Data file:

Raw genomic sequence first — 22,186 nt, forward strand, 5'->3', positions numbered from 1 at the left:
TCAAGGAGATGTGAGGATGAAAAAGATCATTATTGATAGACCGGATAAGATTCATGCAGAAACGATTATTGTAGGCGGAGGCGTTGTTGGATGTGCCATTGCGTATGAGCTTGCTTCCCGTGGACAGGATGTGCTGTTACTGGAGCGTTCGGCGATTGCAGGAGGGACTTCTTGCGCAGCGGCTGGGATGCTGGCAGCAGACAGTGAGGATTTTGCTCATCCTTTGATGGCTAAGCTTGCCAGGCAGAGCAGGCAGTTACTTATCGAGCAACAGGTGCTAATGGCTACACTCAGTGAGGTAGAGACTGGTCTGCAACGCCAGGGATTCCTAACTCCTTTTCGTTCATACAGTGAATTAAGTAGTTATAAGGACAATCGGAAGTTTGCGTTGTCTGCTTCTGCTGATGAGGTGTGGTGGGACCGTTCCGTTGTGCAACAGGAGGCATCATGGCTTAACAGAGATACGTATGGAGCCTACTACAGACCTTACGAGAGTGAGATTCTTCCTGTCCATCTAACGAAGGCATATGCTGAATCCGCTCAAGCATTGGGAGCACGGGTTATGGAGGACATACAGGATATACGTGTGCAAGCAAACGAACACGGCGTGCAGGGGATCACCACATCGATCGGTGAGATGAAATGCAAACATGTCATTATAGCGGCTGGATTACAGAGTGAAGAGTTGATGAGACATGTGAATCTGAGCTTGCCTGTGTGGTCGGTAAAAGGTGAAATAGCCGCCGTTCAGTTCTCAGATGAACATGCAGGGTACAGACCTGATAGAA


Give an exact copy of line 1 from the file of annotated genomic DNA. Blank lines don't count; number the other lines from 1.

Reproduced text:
Raw genomic sequence first — 22,186 nt, forward strand, 5'->3', positions numbered from 1 at the left: